Sunday, January 01, 2006

Wilderness Outings

This morning I went for a brief hike. It was brief because I'm a lazy, lazy woman and am in deplorable shape. I would enjoy hiking more if I remembered to take some allergy medication before going. Darn pine trees.

This afternoon, I finished reading Into the Wild, another journalistic book by Jon Krakauer. The author kept trying to keep his readers from simply viewing the book's subject, a dead vagabond who called himself "Alexander Supertramp," as a dreamy man-child with a fatal lack of common sense, but in my case this ultimately failed. First of all, a reasonably intelligent person would not go into the bush in Alaska without sufficient supplies and a good map. Second, a college graduate of twenty-three should be beyond the sort of self-indulgent romanticization of ignorance that would lead you to do so intentionally. (And what kind of person obsesses over The Call of the Wild well into his twenties? Didn't we all read that in grade school? )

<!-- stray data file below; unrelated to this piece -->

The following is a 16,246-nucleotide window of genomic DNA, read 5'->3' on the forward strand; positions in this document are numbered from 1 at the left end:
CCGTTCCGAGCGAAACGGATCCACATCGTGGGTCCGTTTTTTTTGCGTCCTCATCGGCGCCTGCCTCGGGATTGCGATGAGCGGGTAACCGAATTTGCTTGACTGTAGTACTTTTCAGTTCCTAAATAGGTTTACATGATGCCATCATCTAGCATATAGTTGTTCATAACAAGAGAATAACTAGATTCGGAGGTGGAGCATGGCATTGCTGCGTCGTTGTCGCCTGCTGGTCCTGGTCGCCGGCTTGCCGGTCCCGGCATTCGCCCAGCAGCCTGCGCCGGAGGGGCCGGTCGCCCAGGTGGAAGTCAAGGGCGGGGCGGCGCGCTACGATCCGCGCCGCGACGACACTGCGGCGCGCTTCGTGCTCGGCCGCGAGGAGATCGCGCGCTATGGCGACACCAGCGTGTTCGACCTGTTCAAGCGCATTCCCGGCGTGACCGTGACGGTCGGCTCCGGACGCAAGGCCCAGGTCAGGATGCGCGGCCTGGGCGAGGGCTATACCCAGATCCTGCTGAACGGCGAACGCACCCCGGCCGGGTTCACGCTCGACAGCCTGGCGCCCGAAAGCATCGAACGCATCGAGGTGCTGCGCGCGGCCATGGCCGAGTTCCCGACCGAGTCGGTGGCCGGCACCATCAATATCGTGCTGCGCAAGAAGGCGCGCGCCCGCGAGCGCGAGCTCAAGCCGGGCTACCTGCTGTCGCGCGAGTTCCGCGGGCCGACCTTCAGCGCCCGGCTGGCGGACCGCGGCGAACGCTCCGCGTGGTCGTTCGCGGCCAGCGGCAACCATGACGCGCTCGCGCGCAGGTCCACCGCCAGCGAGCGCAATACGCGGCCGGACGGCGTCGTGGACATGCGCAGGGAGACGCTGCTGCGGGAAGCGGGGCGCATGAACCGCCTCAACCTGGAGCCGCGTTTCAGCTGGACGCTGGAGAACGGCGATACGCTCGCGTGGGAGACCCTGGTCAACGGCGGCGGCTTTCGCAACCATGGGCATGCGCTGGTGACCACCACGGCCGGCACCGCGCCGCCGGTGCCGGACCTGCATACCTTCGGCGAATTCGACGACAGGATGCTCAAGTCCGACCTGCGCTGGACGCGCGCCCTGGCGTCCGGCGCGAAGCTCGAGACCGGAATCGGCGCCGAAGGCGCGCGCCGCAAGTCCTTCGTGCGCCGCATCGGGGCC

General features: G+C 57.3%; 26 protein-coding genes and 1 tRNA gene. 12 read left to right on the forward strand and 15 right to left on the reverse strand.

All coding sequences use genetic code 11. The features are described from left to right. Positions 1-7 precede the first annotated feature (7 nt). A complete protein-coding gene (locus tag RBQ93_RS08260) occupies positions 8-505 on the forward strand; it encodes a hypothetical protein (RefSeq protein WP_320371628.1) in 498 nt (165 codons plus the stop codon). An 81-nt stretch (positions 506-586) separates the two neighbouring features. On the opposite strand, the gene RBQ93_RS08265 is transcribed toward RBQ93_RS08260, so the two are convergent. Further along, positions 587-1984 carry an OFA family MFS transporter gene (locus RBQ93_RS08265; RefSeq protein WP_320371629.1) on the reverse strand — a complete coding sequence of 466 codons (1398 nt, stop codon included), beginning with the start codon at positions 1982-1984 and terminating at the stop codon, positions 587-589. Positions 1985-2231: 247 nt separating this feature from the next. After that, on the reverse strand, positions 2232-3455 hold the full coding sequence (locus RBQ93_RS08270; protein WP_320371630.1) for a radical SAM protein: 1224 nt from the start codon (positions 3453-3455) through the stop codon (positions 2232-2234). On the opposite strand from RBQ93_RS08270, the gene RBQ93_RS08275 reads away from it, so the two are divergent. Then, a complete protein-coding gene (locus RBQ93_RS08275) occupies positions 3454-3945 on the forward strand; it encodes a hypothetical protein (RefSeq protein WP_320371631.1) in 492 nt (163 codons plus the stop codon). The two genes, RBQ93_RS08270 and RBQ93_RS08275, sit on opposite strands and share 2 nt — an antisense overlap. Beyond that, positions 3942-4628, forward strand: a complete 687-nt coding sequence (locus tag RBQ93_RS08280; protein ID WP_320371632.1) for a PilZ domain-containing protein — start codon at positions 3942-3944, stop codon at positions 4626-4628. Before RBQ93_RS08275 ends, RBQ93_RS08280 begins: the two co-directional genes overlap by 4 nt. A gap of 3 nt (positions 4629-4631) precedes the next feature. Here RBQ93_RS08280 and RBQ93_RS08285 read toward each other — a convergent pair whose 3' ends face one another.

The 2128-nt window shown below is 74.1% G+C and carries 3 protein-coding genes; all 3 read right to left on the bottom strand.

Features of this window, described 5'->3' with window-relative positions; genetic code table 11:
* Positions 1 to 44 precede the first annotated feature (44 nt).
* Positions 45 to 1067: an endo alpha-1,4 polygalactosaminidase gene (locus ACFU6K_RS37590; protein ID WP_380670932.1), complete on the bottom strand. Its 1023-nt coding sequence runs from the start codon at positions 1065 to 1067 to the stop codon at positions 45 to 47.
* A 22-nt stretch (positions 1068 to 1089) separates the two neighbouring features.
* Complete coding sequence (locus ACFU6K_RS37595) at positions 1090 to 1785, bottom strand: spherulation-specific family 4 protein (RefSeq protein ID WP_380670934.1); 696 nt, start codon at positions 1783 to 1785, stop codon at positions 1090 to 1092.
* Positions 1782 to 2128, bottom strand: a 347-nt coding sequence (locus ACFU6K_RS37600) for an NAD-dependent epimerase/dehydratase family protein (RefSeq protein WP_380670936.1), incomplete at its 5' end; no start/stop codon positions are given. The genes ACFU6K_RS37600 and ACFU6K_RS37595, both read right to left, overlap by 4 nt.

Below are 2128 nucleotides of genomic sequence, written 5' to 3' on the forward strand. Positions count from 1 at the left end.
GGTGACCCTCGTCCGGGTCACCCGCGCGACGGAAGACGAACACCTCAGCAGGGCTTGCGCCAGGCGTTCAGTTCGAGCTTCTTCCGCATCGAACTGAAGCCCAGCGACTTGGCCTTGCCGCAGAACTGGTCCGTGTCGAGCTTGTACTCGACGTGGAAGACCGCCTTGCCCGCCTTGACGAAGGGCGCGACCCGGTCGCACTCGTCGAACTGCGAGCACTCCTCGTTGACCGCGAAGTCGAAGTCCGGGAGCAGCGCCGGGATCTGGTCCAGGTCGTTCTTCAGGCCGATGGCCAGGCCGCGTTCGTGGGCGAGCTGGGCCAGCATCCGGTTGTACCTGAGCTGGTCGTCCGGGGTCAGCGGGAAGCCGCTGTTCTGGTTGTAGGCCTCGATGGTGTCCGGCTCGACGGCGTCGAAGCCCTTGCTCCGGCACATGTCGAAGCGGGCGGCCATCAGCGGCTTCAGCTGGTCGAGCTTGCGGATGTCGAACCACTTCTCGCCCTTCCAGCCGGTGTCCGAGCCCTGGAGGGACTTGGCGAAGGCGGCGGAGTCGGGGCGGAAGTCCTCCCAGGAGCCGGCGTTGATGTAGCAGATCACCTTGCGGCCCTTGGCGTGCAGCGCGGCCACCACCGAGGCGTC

If the young man in question had survived his Alaskan experience, it seems possible that he might have reverted to the plan he considered during his college years at Emory: going to Harvard Law School. With a halfway decent LSAT, he probably would have been admitted; admissions committees love weird stories. I can only imagine what an insufferable experience 1L classes with Alexander Supertramp would have been. We had several similar personalities while I was there, and while I never wished any of them had disappeared into the wild, at times it was a close thing.

Addendum: one thing that struck me while reading Into the Wild was how unavailable "Alex's" experience would be to a young woman. The only bad things that ever happened to Alex were environmental: hunger, extremes of temperature, turbulent seas. Could a female version of Alex have successfully hitchhiked cross-country, rode the rails and confronted railroad bulls, crossed the border illicitly, and obtained manual labor jobs as an itinerant without ever coming to harm at the hands of strangers? For those who end the book with respect for Alex's values and experiences, what does it mean for this path to enlightment to be unavailable to women due to the high chance of violence?
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